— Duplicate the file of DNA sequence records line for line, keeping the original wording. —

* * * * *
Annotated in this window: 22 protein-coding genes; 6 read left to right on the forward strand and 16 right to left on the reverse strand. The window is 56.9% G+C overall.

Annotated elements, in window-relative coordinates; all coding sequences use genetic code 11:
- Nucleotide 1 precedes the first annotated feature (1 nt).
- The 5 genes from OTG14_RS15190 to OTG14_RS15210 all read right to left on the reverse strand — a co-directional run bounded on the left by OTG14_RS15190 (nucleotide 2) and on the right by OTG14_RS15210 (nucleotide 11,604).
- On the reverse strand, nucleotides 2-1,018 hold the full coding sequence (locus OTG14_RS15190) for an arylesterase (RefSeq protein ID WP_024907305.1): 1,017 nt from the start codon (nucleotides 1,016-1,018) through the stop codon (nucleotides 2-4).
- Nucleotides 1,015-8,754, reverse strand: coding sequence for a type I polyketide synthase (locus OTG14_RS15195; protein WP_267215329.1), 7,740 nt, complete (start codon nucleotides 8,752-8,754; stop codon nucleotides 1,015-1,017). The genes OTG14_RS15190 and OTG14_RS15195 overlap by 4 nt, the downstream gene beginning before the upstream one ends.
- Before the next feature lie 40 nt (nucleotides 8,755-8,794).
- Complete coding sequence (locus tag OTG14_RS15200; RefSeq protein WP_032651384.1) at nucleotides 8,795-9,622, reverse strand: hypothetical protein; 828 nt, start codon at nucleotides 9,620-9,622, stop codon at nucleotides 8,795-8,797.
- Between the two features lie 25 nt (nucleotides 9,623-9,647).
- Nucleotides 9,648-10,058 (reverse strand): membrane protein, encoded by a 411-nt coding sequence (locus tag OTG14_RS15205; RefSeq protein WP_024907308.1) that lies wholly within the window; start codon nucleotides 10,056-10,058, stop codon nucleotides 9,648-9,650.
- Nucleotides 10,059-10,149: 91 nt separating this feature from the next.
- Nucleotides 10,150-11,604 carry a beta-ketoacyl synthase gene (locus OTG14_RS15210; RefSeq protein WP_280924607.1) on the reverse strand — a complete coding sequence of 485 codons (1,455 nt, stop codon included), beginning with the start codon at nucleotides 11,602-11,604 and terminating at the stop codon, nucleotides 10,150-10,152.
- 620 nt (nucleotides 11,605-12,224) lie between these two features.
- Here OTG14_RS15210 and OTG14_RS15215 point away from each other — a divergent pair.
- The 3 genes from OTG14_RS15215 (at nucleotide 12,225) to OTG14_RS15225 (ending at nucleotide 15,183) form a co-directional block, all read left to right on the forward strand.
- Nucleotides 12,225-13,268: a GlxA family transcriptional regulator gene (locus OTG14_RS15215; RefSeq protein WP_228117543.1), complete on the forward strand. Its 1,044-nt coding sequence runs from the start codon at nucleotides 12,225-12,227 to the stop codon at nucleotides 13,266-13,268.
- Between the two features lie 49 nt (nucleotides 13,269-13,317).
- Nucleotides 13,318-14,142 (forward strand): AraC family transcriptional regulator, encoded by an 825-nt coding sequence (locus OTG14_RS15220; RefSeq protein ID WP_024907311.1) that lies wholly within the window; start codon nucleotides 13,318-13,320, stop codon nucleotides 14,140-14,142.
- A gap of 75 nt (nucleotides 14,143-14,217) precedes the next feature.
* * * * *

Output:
Annotated in this window: 22 protein-coding genes; 6 read left to right on the forward strand and 16 right to left on the reverse strand. The window is 56.9% G+C overall.

Annotated elements, in window-relative coordinates; all coding sequences use genetic code 11:
- Nucleotide 1 precedes the first annotated feature (1 nt).
- The 5 genes from OTG14_RS15190 to OTG14_RS15210 all read right to left on the reverse strand — a co-directional run bounded on the left by OTG14_RS15190 (nucleotide 2) and on the right by OTG14_RS15210 (nucleotide 11,604).
- On the reverse strand, nucleotides 2-1,018 hold the full coding sequence (locus OTG14_RS15190) for an arylesterase (RefSeq protein ID WP_024907305.1): 1,017 nt from the start codon (nucleotides 1,016-1,018) through the stop codon (nucleotides 2-4).
- Nucleotides 1,015-8,754, reverse strand: coding sequence for a type I polyketide synthase (locus OTG14_RS15195; protein WP_267215329.1), 7,740 nt, complete (start codon nucleotides 8,752-8,754; stop codon nucleotides 1,015-1,017). The genes OTG14_RS15190 and OTG14_RS15195 overlap by 4 nt, the downstream gene beginning before the upstream one ends.
- Before the next feature lie 40 nt (nucleotides 8,755-8,794).
- Complete coding sequence (locus tag OTG14_RS15200; RefSeq protein WP_032651384.1) at nucleotides 8,795-9,622, reverse strand: hypothetical protein; 828 nt, start codon at nucleotides 9,620-9,622, stop codon at nucleotides 8,795-8,797.
- Between the two features lie 25 nt (nucleotides 9,623-9,647).
- Nucleotides 9,648-10,058 (reverse strand): membrane protein, encoded by a 411-nt coding sequence (locus tag OTG14_RS15205; RefSeq protein WP_024907308.1) that lies wholly within the window; start codon nucleotides 10,056-10,058, stop codon nucleotides 9,648-9,650.
- Nucleotides 10,059-10,149: 91 nt separating this feature from the next.
- Nucleotides 10,150-11,604 carry a beta-ketoacyl synthase gene (locus OTG14_RS15210; RefSeq protein WP_280924607.1) on the reverse strand — a complete coding sequence of 485 codons (1,455 nt, stop codon included), beginning with the start codon at nucleotides 11,602-11,604 and terminating at the stop codon, nucleotides 10,150-10,152.
- 620 nt (nucleotides 11,605-12,224) lie between these two features.
- Here OTG14_RS15210 and OTG14_RS15215 point away from each other — a divergent pair.
- The 3 genes from OTG14_RS15215 (at nucleotide 12,225) to OTG14_RS15225 (ending at nucleotide 15,183) form a co-directional block, all read left to right on the forward strand.
- Nucleotides 12,225-13,268: a GlxA family transcriptional regulator gene (locus OTG14_RS15215; RefSeq protein WP_228117543.1), complete on the forward strand. Its 1,044-nt coding sequence runs from the start codon at nucleotides 12,225-12,227 to the stop codon at nucleotides 13,266-13,268.
- Between the two features lie 49 nt (nucleotides 13,269-13,317).
- Nucleotides 13,318-14,142 (forward strand): AraC family transcriptional regulator, encoded by an 825-nt coding sequence (locus OTG14_RS15220; RefSeq protein ID WP_024907311.1) that lies wholly within the window; start codon nucleotides 13,318-13,320, stop codon nucleotides 14,140-14,142.
- A gap of 75 nt (nucleotides 14,143-14,217) precedes the next feature.